Piñata Theory

Blindfolded for entertainment, I was

given a broomstick and told to hit

a moving target.

When I swung my dizzy arms

an adult on a chair would pull

on a string to yank the rainbow

fluff of goodies out of reach. Everyone

laughed and sang about hitting the cardboard

carcass, but I only became more

lost. I wanted to prove them

wrong, focused harder in the dark-

ness.                                                 .

Piñata Theory #2 ½

Tonight is a cliffside—

everyone here is loose and breaking

something might bring us together—

we went from smashing Spidermans

to what we can’t see—getting our spins

and tumbles from tequila and Sierras,

pretending to be ourselves but never

trusting the brakes—a different kind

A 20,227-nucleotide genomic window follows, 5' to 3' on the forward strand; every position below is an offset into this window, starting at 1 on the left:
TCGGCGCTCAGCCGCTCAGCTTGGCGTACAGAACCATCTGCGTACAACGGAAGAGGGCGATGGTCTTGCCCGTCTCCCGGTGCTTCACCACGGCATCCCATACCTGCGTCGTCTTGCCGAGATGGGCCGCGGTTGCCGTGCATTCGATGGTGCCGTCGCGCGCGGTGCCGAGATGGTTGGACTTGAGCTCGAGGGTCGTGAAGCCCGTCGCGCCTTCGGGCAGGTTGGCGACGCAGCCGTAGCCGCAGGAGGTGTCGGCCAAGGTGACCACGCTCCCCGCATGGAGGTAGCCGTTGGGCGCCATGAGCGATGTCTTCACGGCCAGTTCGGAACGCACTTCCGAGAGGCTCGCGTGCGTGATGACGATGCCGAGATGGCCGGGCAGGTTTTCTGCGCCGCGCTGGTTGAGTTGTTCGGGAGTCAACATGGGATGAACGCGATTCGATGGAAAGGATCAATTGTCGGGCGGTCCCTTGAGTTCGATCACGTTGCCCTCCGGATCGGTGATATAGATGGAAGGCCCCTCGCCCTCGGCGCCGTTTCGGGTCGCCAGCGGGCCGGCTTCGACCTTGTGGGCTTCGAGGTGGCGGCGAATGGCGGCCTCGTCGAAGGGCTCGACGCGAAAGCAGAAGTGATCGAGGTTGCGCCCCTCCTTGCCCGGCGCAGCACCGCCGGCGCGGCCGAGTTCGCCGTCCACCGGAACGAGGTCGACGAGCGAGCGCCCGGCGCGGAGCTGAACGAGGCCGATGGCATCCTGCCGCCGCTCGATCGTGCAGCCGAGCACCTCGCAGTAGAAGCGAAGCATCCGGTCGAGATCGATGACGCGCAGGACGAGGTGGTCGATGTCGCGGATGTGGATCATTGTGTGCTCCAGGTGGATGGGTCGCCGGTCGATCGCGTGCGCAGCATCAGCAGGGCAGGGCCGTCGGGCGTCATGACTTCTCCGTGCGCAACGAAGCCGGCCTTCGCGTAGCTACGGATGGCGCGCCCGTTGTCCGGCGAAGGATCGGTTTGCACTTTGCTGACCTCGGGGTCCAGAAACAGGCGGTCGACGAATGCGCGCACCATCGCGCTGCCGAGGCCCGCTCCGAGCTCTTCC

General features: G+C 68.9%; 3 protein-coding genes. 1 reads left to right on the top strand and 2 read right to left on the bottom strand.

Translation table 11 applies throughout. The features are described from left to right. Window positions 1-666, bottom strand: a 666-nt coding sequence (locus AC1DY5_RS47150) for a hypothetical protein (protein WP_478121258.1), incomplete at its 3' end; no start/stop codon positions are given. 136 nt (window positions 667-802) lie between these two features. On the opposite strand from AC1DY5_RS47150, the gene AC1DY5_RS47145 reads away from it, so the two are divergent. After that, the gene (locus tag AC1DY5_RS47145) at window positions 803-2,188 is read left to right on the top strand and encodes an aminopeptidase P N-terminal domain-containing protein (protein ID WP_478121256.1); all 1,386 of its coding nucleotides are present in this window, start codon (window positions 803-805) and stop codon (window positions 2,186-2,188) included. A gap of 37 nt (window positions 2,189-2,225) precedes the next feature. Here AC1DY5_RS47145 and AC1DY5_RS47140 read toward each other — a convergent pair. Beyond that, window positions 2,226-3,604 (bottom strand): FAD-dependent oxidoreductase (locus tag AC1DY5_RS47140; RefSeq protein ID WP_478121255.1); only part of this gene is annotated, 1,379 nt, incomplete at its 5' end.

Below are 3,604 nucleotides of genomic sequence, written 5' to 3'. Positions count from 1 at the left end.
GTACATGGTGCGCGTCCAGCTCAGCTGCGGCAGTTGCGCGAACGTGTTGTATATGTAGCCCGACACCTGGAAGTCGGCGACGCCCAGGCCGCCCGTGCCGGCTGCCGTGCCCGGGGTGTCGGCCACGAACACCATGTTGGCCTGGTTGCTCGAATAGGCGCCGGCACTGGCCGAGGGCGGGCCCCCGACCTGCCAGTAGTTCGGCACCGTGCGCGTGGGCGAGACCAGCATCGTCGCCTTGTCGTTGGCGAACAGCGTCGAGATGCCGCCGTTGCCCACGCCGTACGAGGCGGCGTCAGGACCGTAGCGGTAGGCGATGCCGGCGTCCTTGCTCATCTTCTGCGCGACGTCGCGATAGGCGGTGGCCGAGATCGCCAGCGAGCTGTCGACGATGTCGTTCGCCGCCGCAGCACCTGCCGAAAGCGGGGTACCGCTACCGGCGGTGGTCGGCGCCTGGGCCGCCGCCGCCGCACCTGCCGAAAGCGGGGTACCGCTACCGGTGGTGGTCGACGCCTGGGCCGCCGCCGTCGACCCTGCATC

of broken—a slower waking

up—each morning becoming more

monster—needing a harder

sort of destruction—

Alan Chazaro is a public high school teacher pursuing his MFA in Writing at the University of San Francisco. He is the current Lawrence Ferlinghetti Fellow and a graduate of June Jordan's Poetry for the People program at UC Berkeley. His work has been selected for the Intro Journals Project at AWP and has appeared or is forthcoming in Huizache, The Cortland Review, Borderlands, Iron Horse Review, Juked, and others.

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